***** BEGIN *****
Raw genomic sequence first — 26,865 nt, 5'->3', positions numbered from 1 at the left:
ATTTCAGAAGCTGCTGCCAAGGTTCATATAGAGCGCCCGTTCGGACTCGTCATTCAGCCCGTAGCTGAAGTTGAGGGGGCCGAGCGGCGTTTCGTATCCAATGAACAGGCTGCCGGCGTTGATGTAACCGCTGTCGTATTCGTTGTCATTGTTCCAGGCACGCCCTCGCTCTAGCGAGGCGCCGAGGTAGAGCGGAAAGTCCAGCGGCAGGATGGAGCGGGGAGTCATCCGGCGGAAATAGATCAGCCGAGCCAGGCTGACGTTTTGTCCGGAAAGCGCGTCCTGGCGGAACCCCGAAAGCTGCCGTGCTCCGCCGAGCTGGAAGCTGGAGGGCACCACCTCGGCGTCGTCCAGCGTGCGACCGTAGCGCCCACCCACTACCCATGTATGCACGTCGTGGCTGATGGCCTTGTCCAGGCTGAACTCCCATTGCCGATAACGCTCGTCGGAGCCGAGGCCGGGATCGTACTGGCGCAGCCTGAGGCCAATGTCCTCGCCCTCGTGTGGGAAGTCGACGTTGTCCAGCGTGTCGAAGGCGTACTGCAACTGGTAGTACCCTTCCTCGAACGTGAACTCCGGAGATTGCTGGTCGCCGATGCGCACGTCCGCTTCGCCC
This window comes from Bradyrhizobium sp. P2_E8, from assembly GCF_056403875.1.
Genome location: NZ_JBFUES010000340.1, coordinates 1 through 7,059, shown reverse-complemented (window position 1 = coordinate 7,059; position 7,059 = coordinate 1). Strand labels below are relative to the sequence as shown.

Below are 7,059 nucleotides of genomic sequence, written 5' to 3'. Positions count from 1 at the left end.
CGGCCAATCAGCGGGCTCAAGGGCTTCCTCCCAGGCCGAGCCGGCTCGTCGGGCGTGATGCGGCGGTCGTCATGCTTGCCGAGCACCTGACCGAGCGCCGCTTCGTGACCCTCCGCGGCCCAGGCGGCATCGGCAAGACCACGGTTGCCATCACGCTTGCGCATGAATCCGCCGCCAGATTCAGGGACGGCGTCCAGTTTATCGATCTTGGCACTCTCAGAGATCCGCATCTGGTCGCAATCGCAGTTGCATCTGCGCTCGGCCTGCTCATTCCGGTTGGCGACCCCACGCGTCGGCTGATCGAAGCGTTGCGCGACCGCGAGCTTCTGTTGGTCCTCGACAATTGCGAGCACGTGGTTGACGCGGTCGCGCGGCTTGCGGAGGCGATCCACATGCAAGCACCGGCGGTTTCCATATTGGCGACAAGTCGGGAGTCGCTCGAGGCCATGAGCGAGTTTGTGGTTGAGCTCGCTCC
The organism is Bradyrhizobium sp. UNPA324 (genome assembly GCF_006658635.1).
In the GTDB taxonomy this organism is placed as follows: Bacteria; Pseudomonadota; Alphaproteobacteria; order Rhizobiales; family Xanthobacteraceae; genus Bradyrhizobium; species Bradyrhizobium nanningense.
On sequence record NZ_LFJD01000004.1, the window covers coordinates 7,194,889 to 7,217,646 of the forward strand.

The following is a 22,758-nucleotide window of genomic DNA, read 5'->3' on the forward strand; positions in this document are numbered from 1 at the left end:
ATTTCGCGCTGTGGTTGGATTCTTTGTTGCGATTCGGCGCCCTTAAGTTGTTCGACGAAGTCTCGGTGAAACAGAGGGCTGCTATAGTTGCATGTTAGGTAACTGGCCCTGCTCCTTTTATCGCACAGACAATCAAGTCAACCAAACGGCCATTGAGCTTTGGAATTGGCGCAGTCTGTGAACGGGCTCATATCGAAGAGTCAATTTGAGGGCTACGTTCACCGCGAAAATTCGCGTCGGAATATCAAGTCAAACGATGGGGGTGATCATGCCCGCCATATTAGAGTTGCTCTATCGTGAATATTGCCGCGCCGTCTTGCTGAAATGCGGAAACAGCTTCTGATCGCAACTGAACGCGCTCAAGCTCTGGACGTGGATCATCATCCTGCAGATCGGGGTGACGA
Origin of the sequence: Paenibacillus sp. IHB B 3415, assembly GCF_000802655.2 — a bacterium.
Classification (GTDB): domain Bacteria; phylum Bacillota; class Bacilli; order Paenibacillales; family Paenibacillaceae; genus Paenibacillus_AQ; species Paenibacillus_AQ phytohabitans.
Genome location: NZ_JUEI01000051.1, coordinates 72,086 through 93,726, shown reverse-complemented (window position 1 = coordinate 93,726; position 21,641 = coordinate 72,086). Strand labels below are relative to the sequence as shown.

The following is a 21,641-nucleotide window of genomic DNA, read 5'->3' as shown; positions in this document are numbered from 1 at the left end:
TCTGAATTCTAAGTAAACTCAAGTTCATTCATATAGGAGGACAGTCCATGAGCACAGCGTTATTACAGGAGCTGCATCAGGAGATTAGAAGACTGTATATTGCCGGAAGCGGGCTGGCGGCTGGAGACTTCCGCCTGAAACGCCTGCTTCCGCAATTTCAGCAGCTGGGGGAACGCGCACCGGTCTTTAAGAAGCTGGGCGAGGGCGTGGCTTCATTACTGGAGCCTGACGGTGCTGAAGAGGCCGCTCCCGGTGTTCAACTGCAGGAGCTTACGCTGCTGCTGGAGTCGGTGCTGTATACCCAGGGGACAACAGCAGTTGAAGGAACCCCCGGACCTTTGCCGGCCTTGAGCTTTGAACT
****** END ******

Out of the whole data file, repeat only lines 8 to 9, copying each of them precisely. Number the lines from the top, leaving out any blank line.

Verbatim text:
In the GTDB taxonomy this organism is placed as follows: Bacteria; Pseudomonadota; Alphaproteobacteria; order Rhizobiales; family Xanthobacteraceae; genus Bradyrhizobium; species Bradyrhizobium nanningense.
On sequence record NZ_LFJD01000004.1, the window covers coordinates 7,194,889 to 7,217,646 of the forward strand.